What exactly is CISPA?CISPA is a proposed amendment to the National Security Act of 1947, which reorganized U.S. military organizations and foreign policies after World War II. After the war, the existence of new threats made the U.S. realize that U.S. military organizations and U.S. agencies needed to work together, share information and coordinate their activities. CISPA aims to build on those efforts, but this time to bring together public and private cyber security experts to share information on attacks, losses and defenses necessary to protect against them.
The true purpose of this billThe intent of the bill is to allow corporations, individuals and the governmental organizations to share cyber threat information for cyber security, the protection of cybercrimes and to protect national security. In fact, CISPA does not give either the NSA or DHS any surveillance authority that it does not already have.
Why some people are worriedOpponents of CISPA are mainly concerned with its effects on the right to privacy, that user data and personally identifiable information would be at risk. While there may be some risk of a person’s information being shared as a data component of a specific cyber security event, that same information is in fact what hackers and cybercriminals are already obtaining as a result of weak cyber security practices. Additionally, there are multiple concerns of inappropriate surveillance practices being allowed as a result of CISPA. Nevertheless, as defined above, CISPA does not provide any additional surveillance authorities to the NSA or DHS.
Debates on the proposed bill's effectivenessThe Computer Intelligence Sharing and Protection Act is drawing a lot of attention from House and Senate leaders and causing debates between supporters (large Internet service providers, hardware and software companies) and opponents, such as the American Library Association, the ACLU, ex-presidential candidate Rep. Ron Paul and finally the hacktivist group Anonymous.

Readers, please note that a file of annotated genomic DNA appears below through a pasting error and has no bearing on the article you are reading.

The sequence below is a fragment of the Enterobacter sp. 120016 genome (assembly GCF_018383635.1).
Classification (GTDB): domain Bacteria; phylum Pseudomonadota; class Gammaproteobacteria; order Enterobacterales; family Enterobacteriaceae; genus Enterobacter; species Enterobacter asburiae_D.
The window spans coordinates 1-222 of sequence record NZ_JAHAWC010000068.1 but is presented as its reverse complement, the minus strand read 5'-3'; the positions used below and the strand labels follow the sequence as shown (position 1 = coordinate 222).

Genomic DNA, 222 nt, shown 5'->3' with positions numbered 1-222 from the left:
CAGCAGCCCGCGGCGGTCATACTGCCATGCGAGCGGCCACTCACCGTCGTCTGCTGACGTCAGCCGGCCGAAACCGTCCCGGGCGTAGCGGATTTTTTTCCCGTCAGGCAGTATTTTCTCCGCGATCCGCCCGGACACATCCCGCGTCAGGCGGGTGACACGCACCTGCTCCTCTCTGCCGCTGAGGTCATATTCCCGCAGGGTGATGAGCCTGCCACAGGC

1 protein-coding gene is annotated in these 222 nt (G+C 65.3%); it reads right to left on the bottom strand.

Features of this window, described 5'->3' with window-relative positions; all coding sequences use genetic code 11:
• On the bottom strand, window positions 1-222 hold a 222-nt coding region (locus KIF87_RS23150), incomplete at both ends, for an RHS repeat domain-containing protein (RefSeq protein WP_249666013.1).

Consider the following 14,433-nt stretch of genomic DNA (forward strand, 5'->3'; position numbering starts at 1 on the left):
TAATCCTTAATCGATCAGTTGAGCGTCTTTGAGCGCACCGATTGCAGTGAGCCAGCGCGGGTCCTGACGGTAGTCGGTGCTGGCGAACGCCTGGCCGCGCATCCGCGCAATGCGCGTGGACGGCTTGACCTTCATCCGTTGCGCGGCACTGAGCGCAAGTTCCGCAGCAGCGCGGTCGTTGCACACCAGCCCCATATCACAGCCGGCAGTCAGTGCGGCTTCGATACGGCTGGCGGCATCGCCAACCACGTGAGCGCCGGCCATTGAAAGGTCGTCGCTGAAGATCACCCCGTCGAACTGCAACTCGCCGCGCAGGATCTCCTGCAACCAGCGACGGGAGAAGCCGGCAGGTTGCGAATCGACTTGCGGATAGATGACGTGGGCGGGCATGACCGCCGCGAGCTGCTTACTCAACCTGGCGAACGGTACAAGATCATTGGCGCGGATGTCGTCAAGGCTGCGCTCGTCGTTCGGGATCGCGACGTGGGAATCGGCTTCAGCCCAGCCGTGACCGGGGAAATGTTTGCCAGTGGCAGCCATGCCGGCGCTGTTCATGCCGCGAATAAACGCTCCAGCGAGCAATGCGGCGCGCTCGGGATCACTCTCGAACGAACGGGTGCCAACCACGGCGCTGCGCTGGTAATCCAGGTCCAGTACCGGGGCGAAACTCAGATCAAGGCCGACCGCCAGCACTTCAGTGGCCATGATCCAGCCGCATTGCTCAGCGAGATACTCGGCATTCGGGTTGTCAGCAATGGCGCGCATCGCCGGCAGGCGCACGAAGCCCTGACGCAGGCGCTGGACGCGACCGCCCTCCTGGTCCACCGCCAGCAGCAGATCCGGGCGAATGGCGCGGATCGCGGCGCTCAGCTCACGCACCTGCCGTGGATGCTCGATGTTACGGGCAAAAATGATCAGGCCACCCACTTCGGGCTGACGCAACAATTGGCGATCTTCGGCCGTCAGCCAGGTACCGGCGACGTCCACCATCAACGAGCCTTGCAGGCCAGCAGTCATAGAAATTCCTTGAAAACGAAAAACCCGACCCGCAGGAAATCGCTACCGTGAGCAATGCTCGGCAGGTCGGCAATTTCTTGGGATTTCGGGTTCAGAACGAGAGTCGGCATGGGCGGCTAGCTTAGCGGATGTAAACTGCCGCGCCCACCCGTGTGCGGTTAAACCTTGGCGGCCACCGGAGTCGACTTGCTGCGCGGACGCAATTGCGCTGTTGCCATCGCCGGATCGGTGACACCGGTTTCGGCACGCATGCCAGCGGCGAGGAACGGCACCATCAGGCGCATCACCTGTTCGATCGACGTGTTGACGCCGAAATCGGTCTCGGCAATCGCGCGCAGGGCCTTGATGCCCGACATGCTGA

How much will this cost?CISPA has no associated costs for its implementation, management or oversight. This bill is a collaborative information guideline to be shared between public and private sectors. As a result, there will be no need for excessive government departments nor the associated tax increases to support them. Additionally, there are no associated regulatory issues to maintain, document or engage expensive consultants to certify compliance.
Cybercrime and CISPACNNMoney reports that the annual cost of data breaches for U.S. companies exceeded $130 billion, while the FBI has stated that total revenues generated by cybercrime is more than $1 trillion. These costs are passed down by banks, companies and even the U.S. government directly to the consumer. Without CISPA, private companies have no motivating reason to share information on cyber security events or processes. In fact, because of potential liability risks, it is in their best interest to keep quiet about them.
Cybercrime and communicationCurrently, no laws require the notification of cyber security events, just industry best practices and guidelines suggesting notifications to clients and investors. However, notifications come with potential liabilities, such as lawsuits and loss of reputation, which will influence a company’s decision to document these events. CISPA does not mandate anyone or any company to provide notification on cyber events. However, it does provide for open communications between organizations with limitations of liability associated with these communications.
AuthorJerry Irvine, CIO of Prescient Solutions and several other Chicago companies, has more than 20 years of experience in the creation, development and management of IT. He is a member of the National Cyber Security Task Force, responsible for advising federal decision-makers on cyber security policy. Prescient Solutions is an IT outsourcer providing strategic direction aimed at reducing costs and improving business results.